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Post 390: a preview

Posted by Devra First  September 9, 2009 12:52 PM

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Post 390, a restaurant from Himmel Hospitality Group, is set to open in early October in the Clarendon building (corner of Clarendon and Stuart). The space will be quite big, with two floors, three fireplaces, and more than 300 seats. "It will be very high energy, very high volume," says Kenneth Himmel, founder of the restaurant group. "It's a restaurant really geared for people who want to think young." You'll be able to eat for $35 or for $85, depending on what you're in the mood for, he says. He adds that wine will be a good value, particularly at the higher end.

In the kitchen, you'll find chef Eric Brennan, formerly of Harvest and Excelsior. The restaurant's concept is "urban tavern." What does this mean? "It definitely has the comfort of a tavern, but it's a lot sleeker, more modern," Brennan says.

Eric Brennan will be cooking at the new Post 390. (Globe Staff File Photo/Wendy Maeda)

The food sounds more tasty than groundbreaking. Just about everything will be made in house, including the root beer that will go into the barbecue sauce and floats. Tentative menu items include Peking duck potstickers, grilled flatbreads, a fried haddock po'boy, a carved roast beef sandwich, a Kobe beef hot dog, turkey pot pie, ribs, grilled liver, beer and bacon macaroni and cheese (all the major food groups in one dish!), a lobster clambake, meatloaf stuffed with ham and fontina (a tweak on Brennan's mother's recipe), and for dessert, house-made pies, an ice cream sundae, and chocolate cake. (You'll be able to get a whole slice, or just a sliver, an option I've long dreamed of at restaurants.) There will be daily specials such as pot roast, fried chicken, and leg of lamb.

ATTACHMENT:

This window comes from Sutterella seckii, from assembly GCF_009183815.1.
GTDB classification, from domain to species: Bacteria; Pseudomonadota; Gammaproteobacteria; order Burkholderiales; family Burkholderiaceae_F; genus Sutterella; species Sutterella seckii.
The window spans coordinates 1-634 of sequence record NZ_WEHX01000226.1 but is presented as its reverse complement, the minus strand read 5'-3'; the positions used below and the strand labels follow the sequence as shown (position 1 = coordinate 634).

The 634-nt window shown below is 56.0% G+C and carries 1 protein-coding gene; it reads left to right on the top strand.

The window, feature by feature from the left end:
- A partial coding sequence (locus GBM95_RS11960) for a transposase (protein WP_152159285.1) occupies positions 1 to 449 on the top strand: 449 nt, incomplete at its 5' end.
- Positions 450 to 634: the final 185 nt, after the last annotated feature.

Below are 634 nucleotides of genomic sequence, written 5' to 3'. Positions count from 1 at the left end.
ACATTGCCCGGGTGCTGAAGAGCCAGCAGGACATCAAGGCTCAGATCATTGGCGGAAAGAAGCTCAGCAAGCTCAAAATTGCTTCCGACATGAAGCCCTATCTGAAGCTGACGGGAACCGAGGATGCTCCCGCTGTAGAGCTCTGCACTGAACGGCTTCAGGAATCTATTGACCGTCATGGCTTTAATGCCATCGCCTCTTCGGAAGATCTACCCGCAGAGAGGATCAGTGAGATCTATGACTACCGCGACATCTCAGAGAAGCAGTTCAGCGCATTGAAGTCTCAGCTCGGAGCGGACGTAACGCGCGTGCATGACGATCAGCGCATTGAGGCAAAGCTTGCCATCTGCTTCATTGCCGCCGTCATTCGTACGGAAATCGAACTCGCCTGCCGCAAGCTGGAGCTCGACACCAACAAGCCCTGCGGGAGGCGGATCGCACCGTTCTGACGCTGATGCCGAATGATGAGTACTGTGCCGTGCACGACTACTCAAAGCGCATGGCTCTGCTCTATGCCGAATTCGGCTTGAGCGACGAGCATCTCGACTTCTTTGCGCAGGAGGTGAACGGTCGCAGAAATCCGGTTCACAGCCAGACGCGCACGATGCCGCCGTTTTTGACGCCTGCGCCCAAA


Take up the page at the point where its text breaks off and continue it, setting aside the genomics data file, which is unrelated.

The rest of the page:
Brennan says his aim is not to surprise people, but to turn out very good versions of standard dishes, using high-quality ingredients. "It's food people that like to eat," he says.

About Dishing

What's cooking in the world of food.


Sheryl Julian, the Globe's Food Editor, writes regularly for the Food section.

Devra First is the Globe's food reporter and restaurant critic. Her reviews appear weekly in the Food section.

Ellen Bhang reviews Cheap Eats restaurants for the Globe and writes about wine.

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